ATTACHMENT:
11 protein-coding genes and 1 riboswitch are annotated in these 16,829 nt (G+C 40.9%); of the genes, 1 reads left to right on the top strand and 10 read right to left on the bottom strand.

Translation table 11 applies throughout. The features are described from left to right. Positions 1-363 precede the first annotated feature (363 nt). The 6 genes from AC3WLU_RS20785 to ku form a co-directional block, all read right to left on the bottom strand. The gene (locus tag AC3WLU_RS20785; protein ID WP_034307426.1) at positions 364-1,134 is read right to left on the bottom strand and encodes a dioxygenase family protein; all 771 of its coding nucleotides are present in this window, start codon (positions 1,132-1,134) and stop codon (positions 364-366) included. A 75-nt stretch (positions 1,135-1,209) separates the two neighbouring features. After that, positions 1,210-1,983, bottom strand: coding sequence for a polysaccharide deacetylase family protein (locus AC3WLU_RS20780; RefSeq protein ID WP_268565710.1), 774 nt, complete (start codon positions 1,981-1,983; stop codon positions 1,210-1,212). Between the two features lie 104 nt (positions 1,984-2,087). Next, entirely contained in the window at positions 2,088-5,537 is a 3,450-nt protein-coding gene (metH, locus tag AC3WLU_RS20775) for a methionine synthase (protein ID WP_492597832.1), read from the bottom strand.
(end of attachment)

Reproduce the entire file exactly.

11 protein-coding genes and 1 riboswitch are annotated in these 16,829 nt (G+C 40.9%); of the genes, 1 reads left to right on the top strand and 10 read right to left on the bottom strand.

Translation table 11 applies throughout. The features are described from left to right. Positions 1-363 precede the first annotated feature (363 nt). The 6 genes from AC3WLU_RS20785 to ku form a co-directional block, all read right to left on the bottom strand. The gene (locus tag AC3WLU_RS20785; protein ID WP_034307426.1) at positions 364-1,134 is read right to left on the bottom strand and encodes a dioxygenase family protein; all 771 of its coding nucleotides are present in this window, start codon (positions 1,132-1,134) and stop codon (positions 364-366) included. A 75-nt stretch (positions 1,135-1,209) separates the two neighbouring features. After that, positions 1,210-1,983, bottom strand: coding sequence for a polysaccharide deacetylase family protein (locus AC3WLU_RS20780; RefSeq protein ID WP_268565710.1), 774 nt, complete (start codon positions 1,981-1,983; stop codon positions 1,210-1,212). Between the two features lie 104 nt (positions 1,984-2,087). Next, entirely contained in the window at positions 2,088-5,537 is a 3,450-nt protein-coding gene (metH, locus tag AC3WLU_RS20775) for a methionine synthase (protein ID WP_492597832.1), read from the bottom strand.